pregnant woman at exam, signs your cervix is opening
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5 Signs Your Cervix Is Actually Opening

Here’s what to watch for.

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We need to talk about some of the symptoms of an open cervix during pregnancy. Because most new parents-to-be are anxious about labor and delivery. And they’re not really sure what to expect or how they’ll “know” it’s time. So how are you supposed to know if your cervix is dilating?

We asked the experts how to tell the difference between lightning crotch and the symptoms of an open cervix during pregnancy — because sometimes it’s hard for even seasoned moms to be able to tell and know for sure.

What does it mean for your cervix to open?

“The cervix starts out at zero centimeters, and slowly softens and begins to create an opening when labor is a couple of weeks away,” says Rachel Taylor, a registered labor and delivery nurse. “The cervix will go from zero centimeters to 10 centimeters open when it's time to push the baby out,” she says.

When does your cervix open during pregnancy?

Taylor says that in most cases, your cervix will slowly begin to open around 37 to 40 weeks gestation depending on how active mom is and how many babies she’s given birth to.

However, just because you’re having symptoms of an open cervix during pregnancy, it doesn’t necessarily mean you’re in labor, Dr. Jamil Abdur-Rahman, M.D., an OB-GYN, medical travel blogger, and half of the twin duo for TwinDoctorsTV tells Romper.

Signs your cervix is opening/opened

Sometimes you can literally feel your cervix start to open, according to Taylor. “You may notice what feels like a deep "lightning crotch" when the cervix is beginning to open. You may also notice "wiggle feelings" deep in the pelvis from the cervix softening and opening, which many women mistake for baby movement.

And there’s more. The experts list five potential signs your cervix is opening for you to look out for.


A persistent mucus discharge

Oh that lovely mucus plug (and what a name, right?). Taylor says, “The release of the mucus plug is a sign that your cervix has begun to open and labor will be starting within a few days.” Abdur-Rahman adds that once your mucus plug is expelled, it causes an initially large mucus discharge as the plug comes out. This initial discharge is then followed frequently by a persistent discharge as the cervix tries to create a new plug."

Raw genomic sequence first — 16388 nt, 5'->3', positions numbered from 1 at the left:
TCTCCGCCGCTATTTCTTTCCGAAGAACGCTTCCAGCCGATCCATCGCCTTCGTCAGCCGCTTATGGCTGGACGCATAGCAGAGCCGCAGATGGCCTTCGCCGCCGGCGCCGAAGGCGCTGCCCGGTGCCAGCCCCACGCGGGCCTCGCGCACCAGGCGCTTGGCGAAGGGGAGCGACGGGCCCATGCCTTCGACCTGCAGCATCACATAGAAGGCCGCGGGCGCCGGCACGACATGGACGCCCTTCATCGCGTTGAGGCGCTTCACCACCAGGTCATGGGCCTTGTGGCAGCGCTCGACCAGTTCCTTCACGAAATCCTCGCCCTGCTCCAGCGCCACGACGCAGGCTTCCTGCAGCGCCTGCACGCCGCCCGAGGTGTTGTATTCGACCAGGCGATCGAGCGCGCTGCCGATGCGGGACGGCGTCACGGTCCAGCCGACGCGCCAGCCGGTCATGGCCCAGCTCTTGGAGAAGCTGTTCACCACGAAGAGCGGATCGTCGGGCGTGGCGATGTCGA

Increasing pelvic pressure

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According to Abdur-Rahman, while your cervix is opening, it actually "frequently shortens," as well. "As it shortens, the baby's head tends to move down lower into the pelvis creating a sensation of pelvic pressure."


Vaginal spotting and/or bleeding

This seems reasonable since your cervix is stretching and opening, right? You'll definitely want to keep an eye on it. Dr. Alan Lindemann, M.D., OB-GYN, and maternal mortality expert says, “There can be a bloody show if a small amount of blood accompanies the release of the mucous plug.” He adds that along with the amount of bloody show that occurs after you lose your mucus plug, you’ll feel a low backache or cramps, similar to feeling like you need to use the bathroom.


Constantly feeling like you need to pee or poop

According to Abdur-Rahman, "As the baby's head moves into the pelvis, it often will press on the colon and the bladder. This often makes women feel as though they need to frequently urinate or have a bowel movement." Lindemann says that you’ll feel a “pelvic heaviness” for sure.

Will this feel differently than the entirety of your third trimester of having to pee? I'm not sure.


Uterine cramping and/or contractions

Hopefully, during the beginning of labor, your baby's head will be moving down, getting ready to come out. Taylor says this “lightning” feeling of the baby’s head dropping is a sign your cervix will start opening soon. And as that head moves down the birth canal, "it applies pressure to the lower portions of the uterus that sit just above the cervix,” according to Abdur-Rahman. “This then causes the uterus to send signals to the brain indicating that 'it is time to have a baby,'" he says. "The brain then releases hormones that cause contractions." Abdur-Rahman adds that this sequence of events is called "The Ferguson's Reflex."

If you notice the five signs above, it may be a good time to call your healthcare provider — your baby just might be on the way. And if you’re still fairly early in your pregnancy, it’s crucial you call your healthcare provider right away for an assessment.


Dr. Jamil Abdur-Rahman, M.D., an OB-GYN and medical travel blogger for TwinDoctorsTV.

Rachel Taylor, a registered labor and delivery nurse, mother-baby nurse, founder of Mama Did It, and a Spinning Babies® certified parent instructor.

Dr. Alan Lindemann, M.D., OB-GYN and maternal mortality expert.

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